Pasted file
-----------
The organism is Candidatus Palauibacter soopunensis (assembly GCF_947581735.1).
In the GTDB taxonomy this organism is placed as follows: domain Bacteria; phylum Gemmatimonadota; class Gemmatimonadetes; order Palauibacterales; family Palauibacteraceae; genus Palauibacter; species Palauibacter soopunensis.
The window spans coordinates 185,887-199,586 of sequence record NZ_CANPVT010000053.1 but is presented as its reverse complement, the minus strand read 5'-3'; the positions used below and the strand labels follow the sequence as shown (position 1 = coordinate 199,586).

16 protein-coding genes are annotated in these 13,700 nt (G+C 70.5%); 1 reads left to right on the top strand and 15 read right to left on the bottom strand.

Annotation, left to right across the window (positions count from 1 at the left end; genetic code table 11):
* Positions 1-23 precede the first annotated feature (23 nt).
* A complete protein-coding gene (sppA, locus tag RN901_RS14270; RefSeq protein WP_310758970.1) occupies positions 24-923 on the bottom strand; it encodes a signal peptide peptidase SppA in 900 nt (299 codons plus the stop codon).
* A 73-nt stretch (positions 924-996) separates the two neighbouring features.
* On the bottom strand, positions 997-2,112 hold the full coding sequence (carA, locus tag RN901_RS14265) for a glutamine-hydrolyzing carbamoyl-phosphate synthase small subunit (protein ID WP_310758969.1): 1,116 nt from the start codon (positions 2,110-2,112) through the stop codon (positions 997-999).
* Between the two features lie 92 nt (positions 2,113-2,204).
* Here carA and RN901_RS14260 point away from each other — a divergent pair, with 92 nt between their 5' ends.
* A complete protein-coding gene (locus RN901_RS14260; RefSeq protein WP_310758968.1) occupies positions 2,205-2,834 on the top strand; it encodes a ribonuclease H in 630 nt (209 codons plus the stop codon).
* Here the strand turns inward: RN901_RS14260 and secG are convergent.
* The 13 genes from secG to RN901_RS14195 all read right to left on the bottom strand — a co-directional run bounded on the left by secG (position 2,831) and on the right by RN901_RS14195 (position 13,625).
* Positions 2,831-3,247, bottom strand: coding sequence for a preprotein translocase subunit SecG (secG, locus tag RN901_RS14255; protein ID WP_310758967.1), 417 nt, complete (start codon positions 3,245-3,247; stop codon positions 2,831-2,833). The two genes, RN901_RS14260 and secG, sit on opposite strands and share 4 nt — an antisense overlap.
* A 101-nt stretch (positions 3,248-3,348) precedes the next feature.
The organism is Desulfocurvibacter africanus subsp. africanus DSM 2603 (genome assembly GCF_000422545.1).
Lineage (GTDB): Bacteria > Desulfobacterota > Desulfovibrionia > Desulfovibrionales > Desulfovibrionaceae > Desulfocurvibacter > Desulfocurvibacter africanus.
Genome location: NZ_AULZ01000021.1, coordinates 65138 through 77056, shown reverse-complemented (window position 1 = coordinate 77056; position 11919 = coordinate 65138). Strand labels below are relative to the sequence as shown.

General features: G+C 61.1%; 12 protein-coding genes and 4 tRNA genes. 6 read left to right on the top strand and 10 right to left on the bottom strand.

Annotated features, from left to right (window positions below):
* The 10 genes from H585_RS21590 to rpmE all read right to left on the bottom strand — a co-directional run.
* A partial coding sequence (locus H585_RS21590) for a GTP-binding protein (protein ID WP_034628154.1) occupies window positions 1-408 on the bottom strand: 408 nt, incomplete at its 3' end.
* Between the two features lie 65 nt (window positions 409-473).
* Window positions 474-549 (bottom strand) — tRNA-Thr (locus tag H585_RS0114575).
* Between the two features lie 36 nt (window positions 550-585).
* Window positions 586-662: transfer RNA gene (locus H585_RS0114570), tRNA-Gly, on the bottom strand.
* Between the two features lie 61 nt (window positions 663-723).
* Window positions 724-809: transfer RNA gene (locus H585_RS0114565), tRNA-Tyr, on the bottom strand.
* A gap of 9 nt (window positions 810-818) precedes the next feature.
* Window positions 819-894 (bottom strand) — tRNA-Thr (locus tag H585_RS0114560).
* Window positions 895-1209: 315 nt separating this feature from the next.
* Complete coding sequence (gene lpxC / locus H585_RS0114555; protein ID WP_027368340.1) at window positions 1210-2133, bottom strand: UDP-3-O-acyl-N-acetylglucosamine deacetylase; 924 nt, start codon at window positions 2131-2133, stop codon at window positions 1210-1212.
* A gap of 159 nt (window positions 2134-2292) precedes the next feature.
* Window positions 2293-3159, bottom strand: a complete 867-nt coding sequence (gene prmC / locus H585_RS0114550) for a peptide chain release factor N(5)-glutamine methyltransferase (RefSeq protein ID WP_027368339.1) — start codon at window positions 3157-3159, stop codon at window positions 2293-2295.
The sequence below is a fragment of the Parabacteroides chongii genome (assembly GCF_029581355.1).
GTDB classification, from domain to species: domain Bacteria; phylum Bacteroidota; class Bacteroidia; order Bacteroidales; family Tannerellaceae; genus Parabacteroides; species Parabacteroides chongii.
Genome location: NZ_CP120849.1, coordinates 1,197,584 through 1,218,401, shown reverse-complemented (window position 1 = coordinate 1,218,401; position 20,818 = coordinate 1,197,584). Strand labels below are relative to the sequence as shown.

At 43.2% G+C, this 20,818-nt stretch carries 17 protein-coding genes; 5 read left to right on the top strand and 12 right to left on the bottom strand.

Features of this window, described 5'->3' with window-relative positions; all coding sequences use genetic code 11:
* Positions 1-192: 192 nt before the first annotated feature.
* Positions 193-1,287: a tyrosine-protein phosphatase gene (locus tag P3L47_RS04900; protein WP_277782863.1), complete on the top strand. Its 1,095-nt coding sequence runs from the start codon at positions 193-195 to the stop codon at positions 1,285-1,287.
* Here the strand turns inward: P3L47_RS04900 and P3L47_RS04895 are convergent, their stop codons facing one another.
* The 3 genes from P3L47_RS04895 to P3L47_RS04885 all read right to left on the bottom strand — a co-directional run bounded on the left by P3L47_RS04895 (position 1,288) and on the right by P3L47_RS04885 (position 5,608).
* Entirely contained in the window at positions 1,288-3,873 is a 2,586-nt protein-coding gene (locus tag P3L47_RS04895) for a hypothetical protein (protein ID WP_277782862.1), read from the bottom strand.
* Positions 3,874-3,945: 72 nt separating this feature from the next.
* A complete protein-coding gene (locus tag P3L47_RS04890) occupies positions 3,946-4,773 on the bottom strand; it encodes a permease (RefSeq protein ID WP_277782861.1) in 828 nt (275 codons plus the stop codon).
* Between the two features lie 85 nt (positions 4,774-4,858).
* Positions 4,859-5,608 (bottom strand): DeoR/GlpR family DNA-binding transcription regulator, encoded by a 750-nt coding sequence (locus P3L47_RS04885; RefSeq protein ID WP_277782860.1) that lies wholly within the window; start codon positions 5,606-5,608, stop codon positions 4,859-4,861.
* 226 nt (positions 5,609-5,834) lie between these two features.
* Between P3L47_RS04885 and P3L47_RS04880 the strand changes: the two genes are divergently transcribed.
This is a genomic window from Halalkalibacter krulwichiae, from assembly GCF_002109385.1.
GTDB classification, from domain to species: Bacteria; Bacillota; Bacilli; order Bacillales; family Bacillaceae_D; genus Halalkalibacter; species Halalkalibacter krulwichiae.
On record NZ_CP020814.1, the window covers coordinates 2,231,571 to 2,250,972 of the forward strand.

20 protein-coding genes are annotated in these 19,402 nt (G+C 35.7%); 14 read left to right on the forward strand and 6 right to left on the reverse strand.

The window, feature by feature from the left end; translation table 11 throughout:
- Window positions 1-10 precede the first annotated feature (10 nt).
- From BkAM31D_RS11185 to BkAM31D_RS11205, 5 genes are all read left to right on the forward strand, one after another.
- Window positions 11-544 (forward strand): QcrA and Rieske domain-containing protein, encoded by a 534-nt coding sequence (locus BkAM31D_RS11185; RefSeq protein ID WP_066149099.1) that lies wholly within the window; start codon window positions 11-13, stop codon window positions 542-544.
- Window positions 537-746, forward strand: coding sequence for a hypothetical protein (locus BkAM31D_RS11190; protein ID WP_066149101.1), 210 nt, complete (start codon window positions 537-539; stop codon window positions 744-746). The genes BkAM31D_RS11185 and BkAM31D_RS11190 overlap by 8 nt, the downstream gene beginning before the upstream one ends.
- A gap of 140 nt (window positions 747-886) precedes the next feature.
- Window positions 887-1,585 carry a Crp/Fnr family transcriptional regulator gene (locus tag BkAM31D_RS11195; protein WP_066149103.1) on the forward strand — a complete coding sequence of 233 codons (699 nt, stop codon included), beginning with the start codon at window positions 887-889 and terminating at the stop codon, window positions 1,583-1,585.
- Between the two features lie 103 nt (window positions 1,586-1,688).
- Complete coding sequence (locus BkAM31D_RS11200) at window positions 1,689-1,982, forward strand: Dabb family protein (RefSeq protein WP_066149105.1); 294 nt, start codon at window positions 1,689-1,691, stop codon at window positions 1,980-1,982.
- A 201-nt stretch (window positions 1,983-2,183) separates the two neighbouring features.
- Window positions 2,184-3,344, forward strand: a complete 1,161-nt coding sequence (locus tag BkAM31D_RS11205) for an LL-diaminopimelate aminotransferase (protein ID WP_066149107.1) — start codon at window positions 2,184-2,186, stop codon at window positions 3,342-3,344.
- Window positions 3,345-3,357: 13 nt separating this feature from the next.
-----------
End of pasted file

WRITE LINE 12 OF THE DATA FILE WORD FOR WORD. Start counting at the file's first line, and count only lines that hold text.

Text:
* A complete protein-coding gene (locus RN901_RS14260; RefSeq protein WP_310758968.1) occupies positions 2,205-2,834 on the top strand; it encodes a ribonuclease H in 630 nt (209 codons plus the stop codon).